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INTERNATIONAL CONFERENCE „WORLD WAR II PRISONERS IN THE NAZI AND SOVIET CAMPS IN 1939–1948“ 14-15 MAY 2015, ŠILUTĖ Rytas Narvydas Genocide and Resistance Research Centre of Lithuania, Lithuania LITHUANIAN PRISONERS OF WAR IN WESTERN COUNTRIES AFTER WWII After the end of WWII, millions of officers and soldiers of the German armed forces and its Axis allies were imprisoned behind barbed wire. In spring 1945, about 8 million Germans alone were in the hands of Western Allies. The Americans classif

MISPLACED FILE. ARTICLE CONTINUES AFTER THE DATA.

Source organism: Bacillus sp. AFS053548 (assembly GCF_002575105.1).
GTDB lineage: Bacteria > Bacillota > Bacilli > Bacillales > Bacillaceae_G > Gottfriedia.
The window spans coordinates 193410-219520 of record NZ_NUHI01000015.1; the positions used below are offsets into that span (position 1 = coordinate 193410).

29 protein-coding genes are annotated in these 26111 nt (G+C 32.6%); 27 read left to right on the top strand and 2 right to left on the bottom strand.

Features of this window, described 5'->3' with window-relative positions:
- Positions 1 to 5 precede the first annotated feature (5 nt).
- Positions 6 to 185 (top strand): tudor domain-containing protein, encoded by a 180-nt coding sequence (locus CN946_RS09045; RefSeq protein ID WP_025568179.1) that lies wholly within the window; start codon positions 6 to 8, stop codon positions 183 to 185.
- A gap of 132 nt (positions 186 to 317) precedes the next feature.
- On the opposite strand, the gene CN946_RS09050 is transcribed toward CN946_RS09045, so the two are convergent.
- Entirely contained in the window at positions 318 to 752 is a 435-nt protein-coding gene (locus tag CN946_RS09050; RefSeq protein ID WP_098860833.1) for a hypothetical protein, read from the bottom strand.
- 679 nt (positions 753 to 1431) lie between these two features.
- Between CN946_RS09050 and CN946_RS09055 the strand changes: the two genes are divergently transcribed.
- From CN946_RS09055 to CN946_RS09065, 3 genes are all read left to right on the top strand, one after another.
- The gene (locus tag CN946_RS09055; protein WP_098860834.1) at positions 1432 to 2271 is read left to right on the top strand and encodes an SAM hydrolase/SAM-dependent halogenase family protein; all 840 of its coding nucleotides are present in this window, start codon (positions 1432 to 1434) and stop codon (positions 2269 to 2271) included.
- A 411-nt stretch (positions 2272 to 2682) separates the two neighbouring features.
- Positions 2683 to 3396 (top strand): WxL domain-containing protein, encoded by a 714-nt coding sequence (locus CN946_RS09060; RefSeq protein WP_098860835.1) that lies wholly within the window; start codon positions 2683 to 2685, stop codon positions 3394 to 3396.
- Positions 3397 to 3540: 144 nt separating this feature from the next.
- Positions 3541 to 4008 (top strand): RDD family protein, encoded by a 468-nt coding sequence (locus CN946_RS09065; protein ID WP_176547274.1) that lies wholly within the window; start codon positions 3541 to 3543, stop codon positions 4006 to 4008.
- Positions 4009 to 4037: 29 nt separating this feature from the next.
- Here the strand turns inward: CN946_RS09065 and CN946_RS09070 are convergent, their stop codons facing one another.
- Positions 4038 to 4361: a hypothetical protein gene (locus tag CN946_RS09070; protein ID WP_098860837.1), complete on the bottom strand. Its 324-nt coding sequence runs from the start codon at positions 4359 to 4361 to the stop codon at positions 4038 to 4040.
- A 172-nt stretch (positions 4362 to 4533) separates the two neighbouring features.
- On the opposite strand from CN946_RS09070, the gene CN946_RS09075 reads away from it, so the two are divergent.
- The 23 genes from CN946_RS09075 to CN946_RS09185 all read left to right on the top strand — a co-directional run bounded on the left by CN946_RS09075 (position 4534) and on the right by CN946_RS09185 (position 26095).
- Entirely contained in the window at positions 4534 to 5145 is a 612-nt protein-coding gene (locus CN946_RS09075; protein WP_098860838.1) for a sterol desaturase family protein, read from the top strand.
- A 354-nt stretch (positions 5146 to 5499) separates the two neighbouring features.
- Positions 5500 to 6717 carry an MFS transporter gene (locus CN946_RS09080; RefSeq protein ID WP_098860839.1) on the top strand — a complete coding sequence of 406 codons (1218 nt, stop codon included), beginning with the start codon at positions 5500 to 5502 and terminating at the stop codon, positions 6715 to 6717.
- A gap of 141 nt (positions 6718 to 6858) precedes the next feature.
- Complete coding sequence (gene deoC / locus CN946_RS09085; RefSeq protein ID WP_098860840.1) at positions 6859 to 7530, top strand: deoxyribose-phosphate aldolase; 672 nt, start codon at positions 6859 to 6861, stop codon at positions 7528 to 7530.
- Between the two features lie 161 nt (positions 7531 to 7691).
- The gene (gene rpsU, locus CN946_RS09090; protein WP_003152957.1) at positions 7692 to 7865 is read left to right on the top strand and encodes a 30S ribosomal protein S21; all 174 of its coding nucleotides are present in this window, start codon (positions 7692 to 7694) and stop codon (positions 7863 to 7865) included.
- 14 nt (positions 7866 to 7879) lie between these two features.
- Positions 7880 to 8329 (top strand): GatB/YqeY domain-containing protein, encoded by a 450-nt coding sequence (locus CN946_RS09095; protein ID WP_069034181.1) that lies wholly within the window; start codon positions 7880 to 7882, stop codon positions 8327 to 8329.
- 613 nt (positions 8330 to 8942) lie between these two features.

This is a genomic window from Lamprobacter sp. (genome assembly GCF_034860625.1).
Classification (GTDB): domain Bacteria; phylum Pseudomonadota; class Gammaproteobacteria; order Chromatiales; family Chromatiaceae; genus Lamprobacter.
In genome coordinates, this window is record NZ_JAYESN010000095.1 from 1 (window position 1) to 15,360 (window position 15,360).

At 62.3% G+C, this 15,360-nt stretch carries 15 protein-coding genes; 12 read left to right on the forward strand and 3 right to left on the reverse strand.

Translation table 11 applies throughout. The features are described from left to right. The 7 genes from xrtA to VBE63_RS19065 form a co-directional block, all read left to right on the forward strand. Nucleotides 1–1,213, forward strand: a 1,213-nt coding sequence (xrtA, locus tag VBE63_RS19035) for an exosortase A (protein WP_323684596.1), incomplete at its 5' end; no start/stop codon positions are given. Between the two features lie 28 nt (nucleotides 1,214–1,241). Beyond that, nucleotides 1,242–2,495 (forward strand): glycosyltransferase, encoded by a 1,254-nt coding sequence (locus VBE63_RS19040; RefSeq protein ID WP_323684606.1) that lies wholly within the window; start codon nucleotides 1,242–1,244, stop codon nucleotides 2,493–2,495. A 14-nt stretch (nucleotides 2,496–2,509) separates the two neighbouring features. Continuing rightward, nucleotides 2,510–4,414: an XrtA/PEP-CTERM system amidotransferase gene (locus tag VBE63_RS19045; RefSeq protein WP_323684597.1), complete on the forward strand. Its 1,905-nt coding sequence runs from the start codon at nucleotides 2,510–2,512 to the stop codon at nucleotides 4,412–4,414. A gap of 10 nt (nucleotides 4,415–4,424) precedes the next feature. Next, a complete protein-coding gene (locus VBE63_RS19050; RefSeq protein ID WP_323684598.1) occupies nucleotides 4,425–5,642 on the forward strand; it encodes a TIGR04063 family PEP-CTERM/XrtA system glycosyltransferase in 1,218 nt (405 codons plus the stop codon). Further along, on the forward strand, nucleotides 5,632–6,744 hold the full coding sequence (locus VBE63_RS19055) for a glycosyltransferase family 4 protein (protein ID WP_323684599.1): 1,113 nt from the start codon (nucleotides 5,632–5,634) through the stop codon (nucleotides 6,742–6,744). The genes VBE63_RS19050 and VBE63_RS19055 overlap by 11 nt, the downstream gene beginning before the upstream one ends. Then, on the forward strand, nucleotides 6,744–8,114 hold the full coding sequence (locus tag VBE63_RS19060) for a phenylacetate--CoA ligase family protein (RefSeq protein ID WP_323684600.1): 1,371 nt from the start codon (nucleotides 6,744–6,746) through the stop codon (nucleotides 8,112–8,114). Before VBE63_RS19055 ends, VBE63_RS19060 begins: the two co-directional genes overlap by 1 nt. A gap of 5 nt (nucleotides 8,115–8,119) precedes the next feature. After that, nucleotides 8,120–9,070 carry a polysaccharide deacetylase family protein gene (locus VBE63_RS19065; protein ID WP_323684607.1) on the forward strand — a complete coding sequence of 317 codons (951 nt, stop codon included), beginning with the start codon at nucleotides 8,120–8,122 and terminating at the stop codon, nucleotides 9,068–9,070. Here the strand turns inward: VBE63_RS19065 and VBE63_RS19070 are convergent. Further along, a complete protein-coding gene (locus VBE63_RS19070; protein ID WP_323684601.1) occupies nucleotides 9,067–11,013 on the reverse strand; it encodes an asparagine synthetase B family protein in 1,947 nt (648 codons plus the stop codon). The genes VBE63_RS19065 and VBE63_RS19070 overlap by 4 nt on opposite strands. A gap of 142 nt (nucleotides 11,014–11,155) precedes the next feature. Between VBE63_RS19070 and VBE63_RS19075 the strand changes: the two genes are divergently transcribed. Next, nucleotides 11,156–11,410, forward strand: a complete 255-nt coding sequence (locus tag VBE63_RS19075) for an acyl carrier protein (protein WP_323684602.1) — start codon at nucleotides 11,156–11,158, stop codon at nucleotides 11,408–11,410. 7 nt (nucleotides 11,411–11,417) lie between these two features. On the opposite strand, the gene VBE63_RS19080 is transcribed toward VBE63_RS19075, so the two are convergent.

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  INTERNATIONAL CONFERENCE   „WORLD WAR II PRISONERS IN THE NAZI AND SOVIET CAMPS IN 1939–1948“   14-15 MAY 2015, ŠILUTĖ 1   www.rememor.eu Rytas Narvydas Genocide and Resistance Research Centre of Lithuania, Lithuania   LITHUANIAN PRISONERS OF WAR IN WESTERN COUNTRIES AFTER WWII After the end of WWII, millions of officers and soldiers of the German armed forces and its Axis allies were imprisoned behind barbed wire. In spring 1945, about 8 million Germans alone were in the hands of Western Allies. The Americans classified this army of prisoners as Disarmed Enemy Forces (DEF), a term which is not used in international law 1 . This mass of people included Lithuanians, who sided with the Third Reich by sheer fate. WWII saw unprecedented mobilisation on both sides of the front. Between 1 June 1939 and 30 April 1945, the German army recruited 17,893,000 people. A total of 21% of all German citizens (of the size of the country in 1939) were mobilised. This was a high-level mobilisation, the tension of which was albeit diminished by the economies of the occupied lands, their natural resources and the use of their population, as well as prisoners of war (POWs). At least 1.8 million nationals of other countries were mobilised to serve in the Wehrmacht and SS units. This figure does not include those who served in a wide range of other military institutions, security and similar detachments and divisions (another some 1,100,000 people). In addition, there was quite a large auxiliary personnel in the rear areas and branches formed from prisoners of war and citizens of occupied countries. There were also the so-called ‘voluntary assistants’ (  Hilfswillige ), which included drivers, convoy attendants, auxiliary workshop and kitchen labourers, etc. On average an infantry division would be made up of up to 10% such ‘volunteers’ as compared to the number of members of the regular army and up to 50% in transport convoys. A number of foreigners served in the military aviation and navy auxiliary units 2 . During the Nazi occupation, Lithuanian citizens were used for police battalions (security  battalions called Schutzmannschaft  ), other police units (squadron, individual companies and crews), and construction battalions. In 1943–1944, all these formations suffered significant losses, they were pulled from the Eastern Front back to Lithuania, re-formed and sent to Germany, where they 1   Eine schöne Zeit ? // http://www.zdf.de/ZDFde/inhalt/0,1872,1022094,FF.html (2002 03 16); vertimas į rusų kalbą: Мы были в плену у янки // http://www.inosmi.ru/full/153726.html (2002 07 26) 2  Гуркин В.В., Круглов А.И., Кровавая расплата агрессора // Военно-историчесский журнал, 1996 май-июнь, Nr. 3, с. 30-32  INTERNATIONAL CONFERENCE   „WORLD WAR II PRISONERS IN THE NAZI AND SOVIET CAMPS IN 1939–1948“   14-15 MAY 2015, ŠILUTĖ 2   www.rememor.eu were usually tasked with the construction of fortifications and other ancillary functions. In 1944, two battalions were formed in Dresden from Lithuanians who served in the Reich Labour Service and supplemented with the remaining police battalions. They were sent to Yugoslavia and Italy. In autumn of the same year in Danzig (Gdansk), Lithuanian volunteer infantry regiments (  Litauische  Freiwilligen Infanterie Regiment  ) were formed 3 . In early 1944, the formation of a Lithuanian Local Detachment began [106 members who were taken from the training battalion ended up in Luftwaffe], which recruited around 12,000 volunteers. In May the same year, Germany liquidated the detachment and deported about 3,500 volunteers to Germany 4 . In summer 1944, a Homeland Security Detachment was formed in Samogitia. After a battle with the Soviet army, around 1,000 of its troops retreated to East Prussia, where the Germans formed construction pioneer companies and used them for building various fortifications. At the beginning of 1945, they fell into the encirclement of the Soviet Army near Gdansk and Gdynia, but several companies were moved by ships to the environs of Lübeck  5 . As many as 15,000 Lithuanians were mobilised to auxiliary Wehrmacht services (  Hilfswillige ) and another 15,000 – to work in the General District of Lithuania   and the Reich. A total of 5,400 served in the Wehrmacht, 12,000 – in the Luftwaffe, 400 – in Reich Labour Service, and 15,000 in the Todt Organisation 6 .   The Germans failed to form a Lithuanian Waffen-SS legion,  but there were Lithuanians, who joined Latvian Waffen-SS legions 7 . Lithuanians who repatriated in 1940–1941 were also mobilised in the German army. Among 56,000 Lithuanian repatriates and  political refugees there were 200 officers 8 . The total estimated number of Lithuanians who served in the German armed forces, including police formations, according to different authors, range from 25,000 to 50,000 men 9 . It is not clear how many of them perished, fell into Soviet captivity or managed to desert. At the moment it is not known how many Lithuanians were captives of the Western Allies. According to  Lietuvių enciklopedija (  Lithuanian Encyclopaedia ), there were around 500 10  Lithuanian prisoners in Italy, 500–600 11  in Norway, and around 2,000 12  in Belgium in 1945. The following data is provided in the newspaper  Žiburiai  published in Augsburg: in mid-1946 there were over 800 Lithuanian 3  Stankeras P., Lietuvių policija 1941 - 1944 metais, Vilnius, LGGRTC, 1998, p. 179. 4  Lietuvių enciklopedija, t. XV, Boston, 1968, p. 120. 5  Lietuvių enciklopedija, t. XV, Boston, 1968, p. 120-121 6  Stankeras P., Lietuvių policija 1941 - 1944 metais, Vilnius, LGGRTC, 1998, p. 186-187. 7  Stankeras P., Lietuvių policija 1941 - 1944 metais, Vilnius, LGGRTC, 1998, p. 181-189. 8  Raštikis S., Lietuvos likimo keliais. Iš mano užrašų, IV tomas, Čikaga, 1982, p. 339-340. 9  Taagepera R., Lietuva, Latvija, Estija 1940-1980: panašumai bei skirtumai // Kauno aidas, 1989 01 12+ Bubnys A., Vokiečių okupuota Lietuva (1941-1944), Vilnius, LGGRTC, 1998, p. 404. 10  Lietuvių enciklopedija, t. IX, Boston, 1956. 11  Lietuvių enciklopedija, t. XX, Boston, 1960, p. 437-438. 12  Lietuvių enciklopedija, t. II, Boston, 1954.  INTERNATIONAL CONFERENCE   „WORLD WAR II PRISONERS IN THE NAZI AND SOVIET CAMPS IN 1939–1948“   14-15 MAY 2015, ŠILUTĖ 3   www.rememor.eu  prisoners in the American occupation zone, around 200 in France, and there could have been around 400 in Yugoslavia 13 . The figures specified above need to be verified and more detailed data should be collected. So far we have managed to find nominal lists of prisoners of war made by Rev. P. Jatulis. In 1946, there were 340–350 Lithuanians in British captivity in Italy: around 170 14  in Rimini and its environs (Northern Italy by the Adriatic Sea) and another 80 in the camps of Venice, Naples and other locations 15 . There were around 90 in the American camps 16 . In 1945, Lithuanian POWs were recruited to the Polish II Corps that operated within the British Eighth Army. In early March, a group of 85 Lithuanians were drafted for service to the Polish Commando Company under a contract 17 .    Lietuvių enciklopedija specifies 200 men who served in Polish units 18 .   The list compiled  by   Rev.   Jatulis contains the names of over 100 Lithuanians who served in Polish units in 1946 19 .   Thus, there were at least 550 men in captivity in Italy in 1945, of whom about 200 were soon released. Ironically, some of them had to guard their countrymen in captivity in the summer of 1946 when, the guard duties of the camp in Rimini were taken over from the British by Polish units, which also contained Lithuanians 20 . Furthermore, in 1946 there were around 30 Lithuanians 21  in Egypt and another 11 in Malta in the British POW camps 22 .  Žiburiai  published several nominal lists of Lithuanian POWs. In spring 1946, there were around 10 23  Lithuanian men in Tübingen, in the summer of the same year there were at least 30 24  in Regensburg (Bavaria), in the autumn there were around 50 25  in Dachau camp, and around 85 26  men  – in Münster  .  The camps were under American control and in total there were at least 175 Lithuanians there. The number could have been bigger, as in March 1946 around 2,000 Lithuanians were moved from Cedelghem camp in Belgium to Germany alone 27 . In autumn 1945, around 150 Lithuanians were moved from the British camp in Troll near Trondheim (Norway) to Cedelghem. 13  Lietuvių belaisvių paleidimas. Iš lietuvių gyvenimo // Žiburiai, 1946 06 15, Nr. 24, p. 8. 14  Lietuvių karo belaisvių sąrašas. 1946 04 25 // VUB RS F267-149. 15  Lietuvių karo belaisvių sąrašas. 1946 04 25 // VUB RS F267-149. 16  Lietuvių karo belaisvių sąrašas. 1946 04 25 // VUB RS F267-149. 17  J. Rutkievičius, 1945 metų sąjungininkai // Karo archyvas, t. XVII, 2002, p. 199. 18  Lietuvių enciklopedija, t. IX, Boston, 1956, p. 182. 19  Lietuviai kariai kurie randasi anglų VIII-toje armijoje lenkų II-rame korpuse (sąrašas) // VUB RS F267-2235. 20  Martinionis A., Rytų fronte – atkaklūs mūšiai, Vilnius, 2000, p. 77-78. 21  Lietuvių karo belaisvių sąrašas. 1946 04 25 // VUB RS F267-149. 22  Lietuvių belaisvių Egipte ir Maltoje sąrašas // VUB RS F267-573. 23  Lietuviai belaisviai ieško savo giminių // Žiburiai, 1946 04 20, Nr. 16, p. 11. 24  Paieškojimai // Žiburiai, 1946 06 22, Nr. 25, p. 9; Paieškojimai // Žiburiai, 1946 06 29, Nr. 26, p. 8; Lietuviai karo  belaisviai, atvežti į Regensburgą, ieško šeimų ir artimųjų // Žiburiai, 1946 07 06, Nr. 27, p. 7. 25  Karo belaisviai // Žiburiai, 1946 09 07, Nr. 36, p. 7. 26  Paieškojimai // Žiburiai, 1946 12 14, Nr. 46, p. 7. 27  Lietuvių enciklopedija, t. II, Boston, 1954.  INTERNATIONAL CONFERENCE   „WORLD WAR II PRISONERS IN THE NAZI AND SOVIET CAMPS IN 1939–1948“   14-15 MAY 2015, ŠILUTĖ 4   www.rememor.eu Around 350 prisoners of war from Lithuania were released from Svelvik camp in Germany and were given the status of displaced persons 28 . By mid-1946, all Lithuanians were released in the French occupation zone in Germany and later in France 29 . They were held by the French in Mailly-le-Camp 30 , a camp near Versailles in Bad Kroisnache near Frankfurt am Main 31 , Andernach near Koblenz 32  and elsewhere. Around 150 Lithuanians from Andernach joined the Foreign Legion 33 . Thus, in 1945–1946 at least several hundred Lithuanians were held by the French, although the exact data are not available. According to approximate estimates, it may be assumed that the total number of Lithuanians captured by Western Allies exceeded 2,500 and there could even have been as many as 3,000 or more. Captivity was a difficult ordeal. On the one hand, the allies were not ready to provide food and adequate accommodation for millions of people. On the other hand, captives were used for reconstruction and clearing of mines and many perished 34 . Cases of inhumane and cruel treatment of captives also occurred. General Stasys Raštikis witnessed such behaviour in Regensburg and said the conduct of American troops was absolutely disgraceful and very un-gentlemanlike 35 . Let me provide a few quotes that describe the poor nutrition and living conditions of  prisoners: ‘In fact, it was not a camp, but an open field fenced in with barbed wire. POWs were kept in inhumane conditions here. They did not have any bed linen, let alone tents. Prisoners tried to dig into the ground like moles and lived in dirty pits with no protection from the rain. It was only much later that the Americans began to slowly improve these inhuman conditions’ (Gen. Raštikis about the camp in the suburbs of Regensburg) 36 . ‘There was a large POW camp near the Dutch border, in the environs of the town of Vezel. I think there were around 150,000 people there <…>. The zone had huge farm barns. They could accommodate only a small portion of the prisoners, while the rest lived in the open air. There were about 120 of us, Lithuanians. <…> No food was provided in the first days. There was also very little water. <…> Finally, they started issuing famine rations: a kilo and a half of bread for 20 28  Palukaitis Pr. J., Lietuvių periodika Vakarų Europoje 1944 – 1952, Vilnius, 1993, p. 249. 29  Lietuvių belaisvių paleidimas. Iš lietuvių gyvenimo // Žiburiai, 1946 06 15, Nr. 24, p. 8. 30  Palukaitis Pr. J., Lietuvių periodika Vakarų Europoje 1944 – 1952, Vilnius, 1993, p. 250-251. 31  Eidukaitis J., Sudužusios viltis, Kaunas, Judex, 2002, p. 53. 32  Vytis-Vrublevičius Bruno, Lietuviai legionieriai Vietname, Toronto, 1968, p. 13. 33  Vytis-Vrublevičius Bruno, Lietuviai legionieriai Vietname, Toronto, 1968, p. 18. 34   Eine schöne Zeit ? // http://www.zdf.de/ZDFde/inhalt/0,1872,1022094,FF.html (2002 03 16); vertimas į rusų kalbą: Мы были в плену у янки // http://www.inosmi.ru/full/153726.html (2002 07 26). 35  Raštikis S., Kovose dėl Lietuvos (kario atsiminimai), II tomas, Los Angeles, 1957 (antras leidimas – V., 1990), p. 460. 36  Raštikis S., Kovose dėl Lietuvos (kario atsiminimai), II tomas, Los Angeles, 1957 (antras leidimas – V., 1990), p. 465.